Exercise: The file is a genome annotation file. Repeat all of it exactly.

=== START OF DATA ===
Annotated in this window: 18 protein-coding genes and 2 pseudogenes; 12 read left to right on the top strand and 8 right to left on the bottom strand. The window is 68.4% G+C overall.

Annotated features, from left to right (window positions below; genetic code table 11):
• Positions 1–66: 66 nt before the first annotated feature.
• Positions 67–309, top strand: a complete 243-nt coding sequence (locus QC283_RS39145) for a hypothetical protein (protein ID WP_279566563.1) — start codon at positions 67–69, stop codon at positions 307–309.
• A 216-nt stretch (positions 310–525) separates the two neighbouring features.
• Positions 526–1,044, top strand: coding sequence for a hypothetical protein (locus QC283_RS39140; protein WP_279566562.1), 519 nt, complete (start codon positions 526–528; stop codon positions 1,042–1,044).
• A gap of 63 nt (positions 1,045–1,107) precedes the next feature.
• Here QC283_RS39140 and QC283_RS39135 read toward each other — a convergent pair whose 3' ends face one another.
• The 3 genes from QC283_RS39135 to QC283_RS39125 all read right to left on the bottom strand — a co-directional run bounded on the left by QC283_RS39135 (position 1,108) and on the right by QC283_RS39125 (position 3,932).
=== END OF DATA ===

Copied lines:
Annotated in this window: 18 protein-coding genes and 2 pseudogenes; 12 read left to right on the top strand and 8 right to left on the bottom strand. The window is 68.4% G+C overall.

Annotated features, from left to right (window positions below; genetic code table 11):
• Positions 1–66: 66 nt before the first annotated feature.
• Positions 67–309, top strand: a complete 243-nt coding sequence (locus QC283_RS39145) for a hypothetical protein (protein ID WP_279566563.1) — start codon at positions 67–69, stop codon at positions 307–309.
• A 216-nt stretch (positions 310–525) separates the two neighbouring features.
• Positions 526–1,044, top strand: coding sequence for a hypothetical protein (locus QC283_RS39140; protein WP_279566562.1), 519 nt, complete (start codon positions 526–528; stop codon positions 1,042–1,044).
• A gap of 63 nt (positions 1,045–1,107) precedes the next feature.
• Here QC283_RS39140 and QC283_RS39135 read toward each other — a convergent pair whose 3' ends face one another.
• The 3 genes from QC283_RS39135 to QC283_RS39125 all read right to left on the bottom strand — a co-directional run bounded on the left by QC283_RS39135 (position 1,108) and on the right by QC283_RS39125 (position 3,932).